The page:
In every season of Mad Men there's an episode which seriously ups the ante, and this was series five's. Signal 30 had everything; the most awkward dinner date imaginable, a night in a brothel, and perhaps the most satisfying fight in the show's history.
The show began with Lane Pryce heading to watch the 1966 World Cup Final in the pub, where he met a fellow Englishman from Jaguar cars looking to break his brand in the US. At last the finance guy would have a chance to prove his usefulness to the firm beyond money.
After a couple of weeks of Don not exactly being at his best, tonight he was back on form. Attending a dinner with Ken Cosgrove and their wives at Pete Campbell's house that he didn't even want to be at, he saved the day with some emergency plumbing and generally looked like he was being made to sit with the kids rather than his colleagues.
This is something we have come to expect from Mad Men, a narrative coming to the fore only to drop back to being an undercurrent again as we focus on the troubles of another character. So with Don's confidence back it was Pete Campbell's emasculation that took centre stage.
Firstly he had to watch as Don fixed his plumbing problem as he fumbled about with his tools. Next it was off to the brothel with the man from Jaguar, as Lane had underestimated what was required to gain his countryman as a client.
In the house of ill repute it was only Don who didn't succumb to temptation, and this led to Pete's second loss of his manhood. Sitting in the car after the evening's festivities, Don turned to Pete with remarkable clarity for a night spent drinking free whisky, and said: "I thought you were happy." Heavily implying that his colleague was the worst type of idiot; a self deceiving one.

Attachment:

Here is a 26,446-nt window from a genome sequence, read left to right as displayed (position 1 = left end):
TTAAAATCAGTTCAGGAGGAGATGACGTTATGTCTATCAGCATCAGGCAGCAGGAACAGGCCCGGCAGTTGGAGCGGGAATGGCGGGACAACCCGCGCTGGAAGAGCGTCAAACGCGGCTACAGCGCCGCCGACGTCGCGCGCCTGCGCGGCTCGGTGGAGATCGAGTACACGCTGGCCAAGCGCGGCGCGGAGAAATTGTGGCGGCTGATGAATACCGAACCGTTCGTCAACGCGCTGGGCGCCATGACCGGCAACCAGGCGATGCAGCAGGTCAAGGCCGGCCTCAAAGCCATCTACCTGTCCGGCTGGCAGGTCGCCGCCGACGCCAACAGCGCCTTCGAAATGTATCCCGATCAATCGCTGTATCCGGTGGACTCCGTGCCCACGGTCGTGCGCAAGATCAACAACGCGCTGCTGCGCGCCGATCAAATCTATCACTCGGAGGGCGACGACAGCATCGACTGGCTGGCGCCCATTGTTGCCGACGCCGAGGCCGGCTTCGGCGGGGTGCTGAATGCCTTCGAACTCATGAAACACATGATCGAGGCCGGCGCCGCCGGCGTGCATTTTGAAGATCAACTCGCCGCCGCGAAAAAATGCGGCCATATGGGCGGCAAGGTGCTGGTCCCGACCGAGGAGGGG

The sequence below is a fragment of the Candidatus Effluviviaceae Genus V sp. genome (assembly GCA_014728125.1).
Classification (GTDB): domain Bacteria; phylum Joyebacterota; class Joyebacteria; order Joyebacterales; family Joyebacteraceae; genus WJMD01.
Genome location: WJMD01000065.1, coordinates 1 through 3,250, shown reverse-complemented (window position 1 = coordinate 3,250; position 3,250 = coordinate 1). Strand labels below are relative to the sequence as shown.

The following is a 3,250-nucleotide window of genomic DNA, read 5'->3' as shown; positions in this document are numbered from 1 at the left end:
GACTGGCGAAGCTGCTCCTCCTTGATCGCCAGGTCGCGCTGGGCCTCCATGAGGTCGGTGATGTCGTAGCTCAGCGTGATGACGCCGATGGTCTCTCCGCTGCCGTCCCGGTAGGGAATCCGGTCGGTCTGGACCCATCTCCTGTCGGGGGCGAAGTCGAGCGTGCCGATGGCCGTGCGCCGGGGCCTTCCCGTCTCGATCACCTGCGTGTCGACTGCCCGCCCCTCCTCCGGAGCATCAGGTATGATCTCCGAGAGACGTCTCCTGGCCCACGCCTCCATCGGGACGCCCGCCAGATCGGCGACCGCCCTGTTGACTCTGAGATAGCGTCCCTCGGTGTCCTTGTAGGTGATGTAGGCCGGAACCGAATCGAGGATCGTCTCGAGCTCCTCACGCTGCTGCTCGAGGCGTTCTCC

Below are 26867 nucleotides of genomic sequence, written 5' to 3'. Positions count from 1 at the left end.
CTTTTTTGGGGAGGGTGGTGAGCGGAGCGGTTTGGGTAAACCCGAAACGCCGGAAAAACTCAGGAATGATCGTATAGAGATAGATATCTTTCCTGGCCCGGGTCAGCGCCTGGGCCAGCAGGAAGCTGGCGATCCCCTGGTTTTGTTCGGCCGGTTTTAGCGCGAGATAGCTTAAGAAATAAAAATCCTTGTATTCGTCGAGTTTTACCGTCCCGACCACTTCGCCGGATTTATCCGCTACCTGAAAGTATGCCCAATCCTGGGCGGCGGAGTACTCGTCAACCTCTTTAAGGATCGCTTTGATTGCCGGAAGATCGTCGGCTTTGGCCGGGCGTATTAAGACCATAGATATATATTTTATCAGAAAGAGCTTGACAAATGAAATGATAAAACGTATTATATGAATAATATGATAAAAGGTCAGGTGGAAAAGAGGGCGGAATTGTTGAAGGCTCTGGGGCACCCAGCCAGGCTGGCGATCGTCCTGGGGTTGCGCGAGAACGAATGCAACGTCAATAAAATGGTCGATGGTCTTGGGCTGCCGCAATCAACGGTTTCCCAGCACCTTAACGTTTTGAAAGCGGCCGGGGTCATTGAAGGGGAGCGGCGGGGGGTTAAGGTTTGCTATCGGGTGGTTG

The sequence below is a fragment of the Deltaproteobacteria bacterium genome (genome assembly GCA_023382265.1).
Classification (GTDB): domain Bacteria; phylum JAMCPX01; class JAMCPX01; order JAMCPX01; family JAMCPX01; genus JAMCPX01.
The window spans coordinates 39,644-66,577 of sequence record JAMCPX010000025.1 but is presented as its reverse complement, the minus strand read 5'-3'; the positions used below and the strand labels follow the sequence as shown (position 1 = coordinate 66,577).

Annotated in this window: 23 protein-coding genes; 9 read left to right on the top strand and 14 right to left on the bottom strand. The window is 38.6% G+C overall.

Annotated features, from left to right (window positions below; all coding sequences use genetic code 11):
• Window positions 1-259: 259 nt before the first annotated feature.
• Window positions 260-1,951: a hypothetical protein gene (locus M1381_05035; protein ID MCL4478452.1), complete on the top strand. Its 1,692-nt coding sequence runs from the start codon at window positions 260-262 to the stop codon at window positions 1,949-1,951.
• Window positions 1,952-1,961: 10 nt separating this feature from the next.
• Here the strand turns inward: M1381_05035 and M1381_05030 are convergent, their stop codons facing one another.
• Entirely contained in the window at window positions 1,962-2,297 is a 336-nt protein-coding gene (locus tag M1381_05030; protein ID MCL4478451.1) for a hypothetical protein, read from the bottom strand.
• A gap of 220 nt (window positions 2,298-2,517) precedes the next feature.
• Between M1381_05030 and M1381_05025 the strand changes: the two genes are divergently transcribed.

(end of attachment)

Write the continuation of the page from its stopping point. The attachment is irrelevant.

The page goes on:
After this the two stories met; two men not quite able to deal with not quite being the alpha male and their contrasting approaches to dealing with this. Lane, who had let the account men take control of looking after the man from Jaguar, stormed into the office, absolutely furious.
The source of his fury was a moment that will surely find its way into Mad Men lore, as it turned out that the client's wife had discovered about his nocturnal adventures. When asked how the Jaguar man's lady wife came upon this information, Lane screamed the immortal words: “HE WAS CAUGHT WITH CHEWING GUM ON HIS PUBIS!”
Yet Campbell, wanting to prove that he was above someone in the Sterling Cooper Draper Pryce food chain had to push him. Lane raised his fists, called Pete a “grimy little pimp” and proceeded to floor the younger man, Marquess of Queensbury style, as Peggy and Joan listened in. Joan sympathised with Lane after the fight, yet spurned his advances.
After his beating Pete was left in the lift with a less than impressed Don. Bloody, beaten, with his veneer of cocky confidence utterly shattered. “I have nothing” Pete exclaimed.
Yet it's worse than that: Pete has a beautiful wife, a brilliant job and a new daughter, he is the man with everything for whom it still brings despair, who still feels like an inadequate boy despite the trappings of manhood.
Contrast his situation with Don's in Season one: both were dissatisfied with life in the suburbs, yet Don had respect from everyone and his conquests were as respectable as adultery ever is. Pete in the same position is despised, paying for sex and being beaten up by the office wimp.
All in all Signal 30 had all the ingredients of a perfect Mad Men episode; wonderful moments, characters at their best and worst, all within a wider arc that truly examines the changing personality of each.
It even finished wonderfully, with Ken Cosgrove, chastised by Roger for writing stories earlier in the episode, beginning another that could well have had as its tragic hero one Pete Campbell.
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